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Custom Printing: Designing for Web and Print Books #2

I have a dear friend from college who designs print books for government agencies and NGOs. Periodically she sends me mock ups for feedback. She is in the curious position of designing textbooks that have to be readable in both Internet and print book format. After I spent about an hour with her last night reviewing page spreads and making design suggestions, I thought her design work would make a good follow-up article on designing books for Web and print.

The Format of the Textbook

First of all, the print book is in an interesting format: A4, Portrait (8.27” × 11.69”). To all other parts of the world this would be more commonplace, and my friend is a freelancer for several global governmental and nongovernmental organizations, so for her this is the norm. It is slightly narrower, and slightly taller, than we have come to expect in the United States.

The book includes introductory pages with photos and a background full-bleed solid color. For the print version this makes the color space 4-color process; for the Internet version it makes the color space RGB (or red/green/blue, created with additive primaries, or light, rather than subtractive colors, or printer’s ink). Out of the color block my friend has reversed the headlines, which are very short, and are set in a sans serif typeface. The typeface is simple in design, but it has a few unique strokes in some letters that add variety and appeal to the overall look of the page.

Under the intro page photo there are three columns: two for text copy and one for a vertical color bar of the same color as the horizontal bar above the photo. Out of this vertical color bar she has reversed the folio (or page number).

Subsequent pages include three columns of flush left, ragged right copy set in a sans serif typeface with slightly extra leading. Some pages are infographics in the popular “flat” style (simple text blocks, and arrows and other graphic elements created from simple shapes without depth perspective—i.e., flat). Other pages include flow charts, text charts, and call-outs.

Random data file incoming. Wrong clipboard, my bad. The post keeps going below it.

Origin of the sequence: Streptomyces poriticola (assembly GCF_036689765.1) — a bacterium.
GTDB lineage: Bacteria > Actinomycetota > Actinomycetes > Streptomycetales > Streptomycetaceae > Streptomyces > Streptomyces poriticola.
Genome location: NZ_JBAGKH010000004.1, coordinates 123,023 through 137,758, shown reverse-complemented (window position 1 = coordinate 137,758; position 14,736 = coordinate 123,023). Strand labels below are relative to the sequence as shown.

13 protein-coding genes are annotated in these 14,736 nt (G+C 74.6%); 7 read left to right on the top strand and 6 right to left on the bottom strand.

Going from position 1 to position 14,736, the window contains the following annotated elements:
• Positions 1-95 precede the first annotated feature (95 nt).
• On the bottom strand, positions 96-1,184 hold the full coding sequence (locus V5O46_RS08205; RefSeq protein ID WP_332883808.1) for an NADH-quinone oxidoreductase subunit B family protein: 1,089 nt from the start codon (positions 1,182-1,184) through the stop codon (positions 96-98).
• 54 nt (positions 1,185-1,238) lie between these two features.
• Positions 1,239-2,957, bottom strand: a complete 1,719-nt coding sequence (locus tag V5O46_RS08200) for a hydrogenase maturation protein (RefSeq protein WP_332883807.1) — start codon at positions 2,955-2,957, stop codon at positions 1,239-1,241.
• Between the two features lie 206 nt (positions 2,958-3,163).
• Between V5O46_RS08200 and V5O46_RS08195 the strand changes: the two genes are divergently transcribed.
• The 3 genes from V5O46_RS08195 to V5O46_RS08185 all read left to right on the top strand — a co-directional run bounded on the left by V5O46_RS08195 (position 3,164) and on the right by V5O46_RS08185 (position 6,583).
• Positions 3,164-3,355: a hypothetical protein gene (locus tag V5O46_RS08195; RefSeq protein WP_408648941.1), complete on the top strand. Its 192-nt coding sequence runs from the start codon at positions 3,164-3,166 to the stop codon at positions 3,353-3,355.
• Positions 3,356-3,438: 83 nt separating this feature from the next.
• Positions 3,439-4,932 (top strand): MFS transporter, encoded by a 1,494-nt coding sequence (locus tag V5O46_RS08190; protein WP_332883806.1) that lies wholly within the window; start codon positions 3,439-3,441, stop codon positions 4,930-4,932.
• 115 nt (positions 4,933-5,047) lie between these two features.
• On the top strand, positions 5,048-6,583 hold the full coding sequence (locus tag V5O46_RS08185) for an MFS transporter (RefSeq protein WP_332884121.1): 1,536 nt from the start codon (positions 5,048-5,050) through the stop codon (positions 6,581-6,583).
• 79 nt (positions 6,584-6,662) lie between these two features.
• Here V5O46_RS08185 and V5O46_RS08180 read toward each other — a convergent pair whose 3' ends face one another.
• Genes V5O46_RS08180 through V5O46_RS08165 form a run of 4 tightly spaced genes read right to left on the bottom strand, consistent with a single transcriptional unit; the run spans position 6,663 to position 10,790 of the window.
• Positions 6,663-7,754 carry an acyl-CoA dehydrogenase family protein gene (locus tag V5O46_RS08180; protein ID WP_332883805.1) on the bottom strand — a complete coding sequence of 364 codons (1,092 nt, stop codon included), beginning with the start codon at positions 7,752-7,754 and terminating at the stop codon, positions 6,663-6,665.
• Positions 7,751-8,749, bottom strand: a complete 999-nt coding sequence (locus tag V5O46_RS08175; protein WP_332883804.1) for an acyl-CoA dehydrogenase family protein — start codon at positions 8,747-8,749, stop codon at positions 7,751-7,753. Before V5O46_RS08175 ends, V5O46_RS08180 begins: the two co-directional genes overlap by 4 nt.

The call-outs (which really are more multi-layered subheads) are in blue, as are square bullets before list items, and all subheads. Other text is in black, except for the multi-colored text in the infographics.

How This Relates to Web and Print Design

Simplicity Is Rule #1.

Actually, this is true for both the Internet and a print book. Breaking information into small, easily digestible chunks makes for immediate recognition as to what data, information, or thoughts pertain to what other information. Particularly on a Web page, immediate recognition is crucial.

My friend broke down the intro page into a series of horizontal and vertical rectangles (the page grid) into which copy, and color, could flow. This is also an example of simplicity.

Another example is the infographic, which is based on a circle broken into four quadrants, each with an arrow. The arrows are set at 90 degree angles to one another. Text blocks are nestled into the space between arrows, and in each text block one word is larger than the others and is highlighted in a color. The reader can choose to read only the highlighted words (and perhaps the headings, reversed out of the four colors of the four quadrants of the circle), and “get” the meaning of the visual in two seconds. If the infographic interests him/her, he or she can read further. This is simplicity—for both a print book and a Web treatment.